The land of the last frontier, spacious skies and rugged mountains; the land where one can be free! These aren’t clichés; they’re true. Alaska is big! For instance, if you chopped Alaska in two, what would be the biggest state? Yes, you got it right. Alaska! It’s twice as big as the runner-up – Texas! And now is a great time to go. The snow is manageable and the cold has not yet set in.
Most people who go to Alaska take cruises through the Inland Passage from Seattle or Vancouver. That’s Southeast Alaska – the part that sticks down and is hemmed in by the Canadian provinces of British Columbia and the Yukon. Princess and Holland-America Cruise Lines have this route pretty well sewn up, but other lines are getting into the act – and they are introducing “all-inclusive fares.” Regent, Seaborne, and Seven Seas are making a bid with smaller ships and those all-inclusive fares. That means that gratuities (for your steward or stewardess who makes up your room) are included, as are alcoholic drinks (including wine with dinner) and (in some cases) land excursions. You pay for spa treatments and gift shop purchases. In short – no huge bills and no surprises at checkout. All inclusive fares are more expensive than regular fares, but compared to what you’d spend onboard, they are not that much higher.
Towns that you will probably visit in Southeast Alaska are: Ketchikan, in first town north of Vancouver on the Inland Passage; Juneau, the state capital (and the only state capital that cannot be reached by car – it can only be accessed by boat or by airplane); and Skagway, the jumping-off point for the great Yukon Gold Rush of 1887 and the place were we toured in a restored 1928 bus driven a dance hall lady who told the story of the first president of the company who drove the original 1928 bus to Hollywood to see Mae West and showed her a gold-colored boulder that was allegedly panned in the streams around Skagway. She is reported to have said, “I like the size of your nugget.”
In order to avoid the starvation of the San Francisco Gold Rush of a few decades earlier, the Canadian Police enforced the law that each of the gold rushers have a ton (2,000 pounds) of supplies. That meant that individual rushers had to climb the snow-covered mountain multiple times a to amass a ton of supplies.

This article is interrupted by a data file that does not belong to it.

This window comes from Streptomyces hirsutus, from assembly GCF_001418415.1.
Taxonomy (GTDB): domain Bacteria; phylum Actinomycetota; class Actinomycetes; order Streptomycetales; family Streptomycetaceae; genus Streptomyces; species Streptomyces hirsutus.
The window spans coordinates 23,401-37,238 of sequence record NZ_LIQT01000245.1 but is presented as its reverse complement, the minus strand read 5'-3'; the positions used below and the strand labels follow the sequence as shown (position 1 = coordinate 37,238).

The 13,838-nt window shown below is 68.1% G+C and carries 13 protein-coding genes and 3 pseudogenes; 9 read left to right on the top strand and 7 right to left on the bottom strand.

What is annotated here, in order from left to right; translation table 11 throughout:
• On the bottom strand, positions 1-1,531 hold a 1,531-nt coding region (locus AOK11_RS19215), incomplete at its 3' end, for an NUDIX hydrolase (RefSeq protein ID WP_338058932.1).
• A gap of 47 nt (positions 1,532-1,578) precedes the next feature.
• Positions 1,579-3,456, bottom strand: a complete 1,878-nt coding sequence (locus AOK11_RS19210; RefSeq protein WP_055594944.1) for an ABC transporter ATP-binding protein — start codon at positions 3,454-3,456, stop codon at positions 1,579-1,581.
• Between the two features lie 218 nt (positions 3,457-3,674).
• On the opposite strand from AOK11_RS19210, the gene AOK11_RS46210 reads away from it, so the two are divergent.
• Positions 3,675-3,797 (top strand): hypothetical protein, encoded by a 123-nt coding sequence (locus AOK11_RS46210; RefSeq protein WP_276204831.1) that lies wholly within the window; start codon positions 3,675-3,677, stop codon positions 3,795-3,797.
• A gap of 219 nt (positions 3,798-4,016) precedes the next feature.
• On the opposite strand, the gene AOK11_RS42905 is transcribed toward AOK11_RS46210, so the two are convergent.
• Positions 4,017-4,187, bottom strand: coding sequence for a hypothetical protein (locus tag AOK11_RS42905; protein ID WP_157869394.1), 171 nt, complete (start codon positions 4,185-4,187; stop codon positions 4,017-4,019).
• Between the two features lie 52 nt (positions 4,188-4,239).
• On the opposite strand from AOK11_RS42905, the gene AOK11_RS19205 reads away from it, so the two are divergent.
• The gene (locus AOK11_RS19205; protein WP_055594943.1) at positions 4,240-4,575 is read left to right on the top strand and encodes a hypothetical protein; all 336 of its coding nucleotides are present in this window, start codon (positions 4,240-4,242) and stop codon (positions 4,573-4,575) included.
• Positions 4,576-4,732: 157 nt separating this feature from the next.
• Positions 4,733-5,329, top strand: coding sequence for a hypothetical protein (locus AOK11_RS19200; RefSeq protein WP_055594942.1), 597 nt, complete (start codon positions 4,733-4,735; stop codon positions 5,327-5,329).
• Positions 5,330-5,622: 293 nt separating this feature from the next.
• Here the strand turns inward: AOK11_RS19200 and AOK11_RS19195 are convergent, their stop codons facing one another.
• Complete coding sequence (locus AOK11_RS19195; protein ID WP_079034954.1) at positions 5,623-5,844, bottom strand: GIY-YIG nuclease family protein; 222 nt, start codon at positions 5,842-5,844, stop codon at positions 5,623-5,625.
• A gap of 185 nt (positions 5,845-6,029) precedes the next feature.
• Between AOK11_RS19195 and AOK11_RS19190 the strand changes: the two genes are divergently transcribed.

Another town you are likely to visit is Sitka, the home of St. Michael’s, the Russian orthodox cathedral whose newly installed prelate is Scottish. Each of these towns are unique in their own way, but the greatest attraction by far is to get up close and personal by boat to a great glacier that dot the region. To watch these prehistoric monsters calving (breaking off large chunks which crash into the sea with tremendous force and thunderous sound) and watching the crullers float by the boat (the smaller chunks that break off from the calves) is worth the price you paid.
But all too quickly it’s over – there’s Anchorage up ahead!
Anchorage, the largest and only “city” in Alaska, is at the bottom of state proper. We took the one-week cruise-line add-on – and flew as far north as you can get, to Prudhoe Bay on the shore of the Artic Ocean. Tradition has it that first-timers to Prudhoe Bay have to go skinny dipping in the Artic. Fortunately it was frozen so we made snow angels instead.
Then it was off to Denali (Mt. McKinley) via a cruise-line bus on the Dalton Highway. The Dalton Highway was built as part of the oil pipeline project in the 70s. It is not paved, incidentally, but surfaced in gravel lest it break up doing the hard winters.
The bus broke down twice but we had lots of help along the way, particularly by two pipeline inspectors who lent us jumper cable. “Let’s just say they fell off the truck” (wink).
Denali is in the center of the state ten miles west of Fairbanks, which has permafrost (frozen ground) year-round. Denali is so big, it generates it own weather, causing fog seven out of eight days. Because of the fog, we didn’t see the mountain but we did see Denali sheep.
Then we took an Alaskan train back to Anchorage. Our Alaskan adventure was over, it seemed, before it began.